Remarkably, in stark contrast to the shock therapy and structural adjustment that brought former socialist societies to their knees, the Cuban government vowed to defend the social achievements of the Revolution and significantly democratised elements of the social and economic response to this vast crisis. What was clearly urgently needed was a huge and rapid increase in food production. Not only were food imports suddenly unaffordable, but artificial farming inputs were too. There was not even enough oil to transport sufficient food from rural to urban locations. This crisis stimulated a drive toward organic, permacultural techniques of urban food production. The government gave land to all those wanting to grow food, but ‘urban agriculture’ flourished too in people’s gardens, and even on their balconies, roofs, and porches. Even when the crisis abated, this urban flourishing continued. Estimates vary, but today Havana produces well over half its required food and is recognised as a world leader in urban agriculture. Beyond the environmental benefits, the social benefits of small-scale, local production and community exchange have been equally significant.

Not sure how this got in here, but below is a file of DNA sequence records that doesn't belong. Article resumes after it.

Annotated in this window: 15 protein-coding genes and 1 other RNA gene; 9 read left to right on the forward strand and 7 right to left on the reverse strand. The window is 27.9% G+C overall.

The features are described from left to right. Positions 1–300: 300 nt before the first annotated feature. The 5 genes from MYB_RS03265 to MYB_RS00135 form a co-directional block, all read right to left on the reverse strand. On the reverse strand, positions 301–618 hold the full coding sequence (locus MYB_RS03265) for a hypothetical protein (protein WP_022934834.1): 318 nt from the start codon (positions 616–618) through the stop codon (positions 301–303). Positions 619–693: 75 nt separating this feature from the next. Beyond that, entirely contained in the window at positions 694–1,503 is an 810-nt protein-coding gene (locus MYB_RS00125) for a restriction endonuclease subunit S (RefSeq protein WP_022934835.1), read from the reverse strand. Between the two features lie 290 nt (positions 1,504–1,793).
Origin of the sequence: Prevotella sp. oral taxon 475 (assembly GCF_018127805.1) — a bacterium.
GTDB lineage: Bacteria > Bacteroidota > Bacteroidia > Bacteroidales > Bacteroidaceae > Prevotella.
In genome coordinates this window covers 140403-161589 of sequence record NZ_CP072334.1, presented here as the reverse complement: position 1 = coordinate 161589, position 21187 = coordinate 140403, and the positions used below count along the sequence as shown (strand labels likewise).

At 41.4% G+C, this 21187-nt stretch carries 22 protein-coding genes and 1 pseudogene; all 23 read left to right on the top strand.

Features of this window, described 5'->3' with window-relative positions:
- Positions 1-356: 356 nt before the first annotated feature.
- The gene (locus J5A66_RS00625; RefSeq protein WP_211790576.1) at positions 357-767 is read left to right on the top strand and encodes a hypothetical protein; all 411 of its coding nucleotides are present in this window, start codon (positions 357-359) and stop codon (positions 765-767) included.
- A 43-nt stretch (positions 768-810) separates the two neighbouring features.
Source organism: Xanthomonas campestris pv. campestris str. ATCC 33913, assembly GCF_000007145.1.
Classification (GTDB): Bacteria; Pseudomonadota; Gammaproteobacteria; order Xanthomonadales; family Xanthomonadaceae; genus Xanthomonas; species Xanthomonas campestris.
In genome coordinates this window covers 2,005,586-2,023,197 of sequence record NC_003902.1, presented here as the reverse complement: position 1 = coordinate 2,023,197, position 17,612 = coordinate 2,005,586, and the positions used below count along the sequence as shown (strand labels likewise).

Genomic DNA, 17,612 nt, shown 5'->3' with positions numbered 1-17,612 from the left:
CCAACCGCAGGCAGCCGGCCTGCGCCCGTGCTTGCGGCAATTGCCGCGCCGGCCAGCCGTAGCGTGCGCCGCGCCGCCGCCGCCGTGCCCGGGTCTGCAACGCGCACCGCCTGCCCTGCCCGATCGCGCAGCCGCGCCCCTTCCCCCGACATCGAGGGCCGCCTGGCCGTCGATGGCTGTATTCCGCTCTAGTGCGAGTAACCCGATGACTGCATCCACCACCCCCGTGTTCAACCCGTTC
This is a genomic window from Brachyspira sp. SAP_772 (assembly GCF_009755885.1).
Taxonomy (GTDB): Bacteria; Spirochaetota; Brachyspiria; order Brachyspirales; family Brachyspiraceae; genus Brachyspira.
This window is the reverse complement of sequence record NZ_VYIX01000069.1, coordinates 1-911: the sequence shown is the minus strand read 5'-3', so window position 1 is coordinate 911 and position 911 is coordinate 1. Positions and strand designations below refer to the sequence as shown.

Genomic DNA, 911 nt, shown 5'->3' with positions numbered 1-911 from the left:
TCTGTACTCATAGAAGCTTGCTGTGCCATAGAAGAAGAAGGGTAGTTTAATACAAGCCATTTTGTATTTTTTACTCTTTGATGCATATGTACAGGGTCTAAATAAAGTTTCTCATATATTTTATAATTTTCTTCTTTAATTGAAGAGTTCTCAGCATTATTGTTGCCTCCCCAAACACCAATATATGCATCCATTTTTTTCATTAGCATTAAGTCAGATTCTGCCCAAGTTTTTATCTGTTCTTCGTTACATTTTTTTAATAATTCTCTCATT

Time for wisdom
Our collective redemption requires a fundamental transition: from commodity production to production for social need; from economic, instrumental logic to political, ethical reason; from homo callidus to homo sapiens; from cleverness to wisdom. The paths to wisdom, to a flourishing and sustainable relationship with Nature and each other, are not definitively prescribed, and will vary from society to society, but they are clear enough. There is enough evidence to suggest that the journey has already begun. We make the road by walking. The more who join us on this journey, the easier and smoother our transition.